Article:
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ATTENTION: THIS IS AN ARCHIVAL WEB SITE.


The BCERF program on the Cancer Risks of Environmental Chemicals in the Home and Workplace closed on March 31, 2010. No further updates will be made to this web site. Please go Cornell University’s eCommons web site to access BCERF’s archived research and educational materials (http://ecommons.library.cornell.edu/handle/1813/14300).

New York State Teachers and Breast Cancer: Understanding the Knowledge and Perceptions of a Population at Risk
BCERF Research Project

The Study and Subsequent Activities
teachers We designed and carried out a communications study that would help describe what teachers knew and felt about breast cancer risk, and the role of social networks and other external influences in processing those understandings and perceptions. Over 1,100 questionnaires were returned to us. The study is featured in the Winter 2006 edition of The Ribbon. For more information on the study, read the article. BCERF is interested in building an effective, research-based breast cancer risk communication campaign targeted at teachers. A new BCERF Brief is a first step in that effort.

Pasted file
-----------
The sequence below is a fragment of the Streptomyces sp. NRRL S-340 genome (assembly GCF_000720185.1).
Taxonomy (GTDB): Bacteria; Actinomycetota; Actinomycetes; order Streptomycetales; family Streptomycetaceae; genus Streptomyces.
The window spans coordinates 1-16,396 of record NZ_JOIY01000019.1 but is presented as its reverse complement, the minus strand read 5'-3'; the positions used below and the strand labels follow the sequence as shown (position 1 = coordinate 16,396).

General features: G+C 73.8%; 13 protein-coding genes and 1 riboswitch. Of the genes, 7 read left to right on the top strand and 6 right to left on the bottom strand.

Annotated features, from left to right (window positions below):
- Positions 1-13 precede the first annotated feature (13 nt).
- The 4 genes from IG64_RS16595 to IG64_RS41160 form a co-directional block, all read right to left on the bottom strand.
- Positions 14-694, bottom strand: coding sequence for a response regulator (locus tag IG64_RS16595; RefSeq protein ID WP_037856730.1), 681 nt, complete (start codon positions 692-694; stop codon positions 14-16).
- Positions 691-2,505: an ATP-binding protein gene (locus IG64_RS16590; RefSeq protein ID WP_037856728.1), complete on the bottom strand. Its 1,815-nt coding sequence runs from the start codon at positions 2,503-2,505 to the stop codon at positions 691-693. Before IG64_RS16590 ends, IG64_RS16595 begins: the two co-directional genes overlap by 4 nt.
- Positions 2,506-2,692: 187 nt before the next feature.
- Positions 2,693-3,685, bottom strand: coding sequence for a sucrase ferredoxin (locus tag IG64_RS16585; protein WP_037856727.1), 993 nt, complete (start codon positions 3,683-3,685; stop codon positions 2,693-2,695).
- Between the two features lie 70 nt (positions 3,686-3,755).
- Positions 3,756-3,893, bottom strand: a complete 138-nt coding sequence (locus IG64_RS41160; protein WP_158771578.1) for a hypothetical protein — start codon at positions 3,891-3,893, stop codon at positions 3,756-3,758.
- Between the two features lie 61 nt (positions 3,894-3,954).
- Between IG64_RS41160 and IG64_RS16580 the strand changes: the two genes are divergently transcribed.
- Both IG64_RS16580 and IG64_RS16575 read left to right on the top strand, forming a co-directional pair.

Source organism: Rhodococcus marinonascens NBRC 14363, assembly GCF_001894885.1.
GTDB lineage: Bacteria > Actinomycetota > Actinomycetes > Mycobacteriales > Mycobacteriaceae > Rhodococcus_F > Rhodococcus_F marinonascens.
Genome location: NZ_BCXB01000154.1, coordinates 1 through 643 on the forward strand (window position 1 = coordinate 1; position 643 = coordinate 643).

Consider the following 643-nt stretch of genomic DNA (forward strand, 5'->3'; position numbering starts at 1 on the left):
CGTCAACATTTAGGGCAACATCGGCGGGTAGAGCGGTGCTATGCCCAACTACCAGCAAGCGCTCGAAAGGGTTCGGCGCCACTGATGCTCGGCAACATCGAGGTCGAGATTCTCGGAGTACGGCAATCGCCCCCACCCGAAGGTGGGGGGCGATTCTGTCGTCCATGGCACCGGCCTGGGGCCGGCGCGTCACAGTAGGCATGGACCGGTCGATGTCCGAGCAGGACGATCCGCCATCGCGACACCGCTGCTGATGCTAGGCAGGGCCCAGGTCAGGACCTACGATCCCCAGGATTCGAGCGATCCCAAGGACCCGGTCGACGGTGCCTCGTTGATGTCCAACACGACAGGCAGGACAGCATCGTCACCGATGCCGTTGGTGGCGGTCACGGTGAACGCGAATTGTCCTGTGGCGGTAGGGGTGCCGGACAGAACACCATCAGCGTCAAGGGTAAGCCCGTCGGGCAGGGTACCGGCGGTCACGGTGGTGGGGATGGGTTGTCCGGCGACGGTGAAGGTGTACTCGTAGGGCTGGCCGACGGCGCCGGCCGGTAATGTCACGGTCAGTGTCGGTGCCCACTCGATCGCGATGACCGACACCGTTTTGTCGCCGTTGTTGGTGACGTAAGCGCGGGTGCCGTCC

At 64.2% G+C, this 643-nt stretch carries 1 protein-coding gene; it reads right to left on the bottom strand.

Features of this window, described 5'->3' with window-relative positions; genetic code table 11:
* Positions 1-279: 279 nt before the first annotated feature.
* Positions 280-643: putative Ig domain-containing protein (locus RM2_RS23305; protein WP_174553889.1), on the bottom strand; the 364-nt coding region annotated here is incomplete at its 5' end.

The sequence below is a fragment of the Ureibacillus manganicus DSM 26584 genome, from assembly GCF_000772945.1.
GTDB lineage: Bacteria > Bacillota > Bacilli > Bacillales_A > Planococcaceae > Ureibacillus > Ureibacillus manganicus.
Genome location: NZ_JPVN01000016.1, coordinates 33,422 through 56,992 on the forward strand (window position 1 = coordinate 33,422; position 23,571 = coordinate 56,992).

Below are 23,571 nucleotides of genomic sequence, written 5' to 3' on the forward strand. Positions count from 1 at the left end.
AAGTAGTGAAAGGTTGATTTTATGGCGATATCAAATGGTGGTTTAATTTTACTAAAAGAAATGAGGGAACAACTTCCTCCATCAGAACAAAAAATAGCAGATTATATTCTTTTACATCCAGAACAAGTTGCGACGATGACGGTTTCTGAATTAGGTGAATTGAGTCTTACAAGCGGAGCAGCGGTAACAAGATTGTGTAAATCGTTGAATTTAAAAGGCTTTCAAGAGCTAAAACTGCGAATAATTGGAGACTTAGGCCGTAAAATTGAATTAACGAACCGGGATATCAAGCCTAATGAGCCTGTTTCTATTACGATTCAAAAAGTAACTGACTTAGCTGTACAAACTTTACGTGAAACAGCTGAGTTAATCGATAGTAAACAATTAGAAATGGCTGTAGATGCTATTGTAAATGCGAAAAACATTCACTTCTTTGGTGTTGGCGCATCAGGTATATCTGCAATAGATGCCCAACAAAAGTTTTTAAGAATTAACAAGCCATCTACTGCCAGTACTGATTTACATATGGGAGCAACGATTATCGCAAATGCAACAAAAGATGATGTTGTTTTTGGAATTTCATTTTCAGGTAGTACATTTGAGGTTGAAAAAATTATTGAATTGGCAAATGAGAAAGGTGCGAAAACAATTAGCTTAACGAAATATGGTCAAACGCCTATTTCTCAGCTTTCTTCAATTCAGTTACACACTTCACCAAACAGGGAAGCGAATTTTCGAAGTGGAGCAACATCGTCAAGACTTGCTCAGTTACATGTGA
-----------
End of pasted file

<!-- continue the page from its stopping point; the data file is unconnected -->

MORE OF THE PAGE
BCERF Brief for Teachers in English and Spanish
Download the first BCERF Brief for Teachers, a new publication resulting from the study

Although BCERF focuses on environmental factors, the topic of this particular Brief is reproductive factors for breast cancer. The reasons are simple: our research with New York State education professionals showed that this population needs more background on the established (largely reproductive) risk factors for breast cancer. This is also important in order to understand many of the emerging hypotheses about environment and breast cancer risk (i.e. exposure to endocrine-disrupting chemicals). Knowledge was quite limited on all reproductive risk factors, including the relationship of breastfeeding to decreased breast cancer risk. We emphasize breastfeeding in the Brief, because with increased knowledge and support the teaching population may have the ability to act on this modifiable risk factor.

For more information, please contact Carmi Orenstein at cso1@cornell.edu or (607) 255-1185.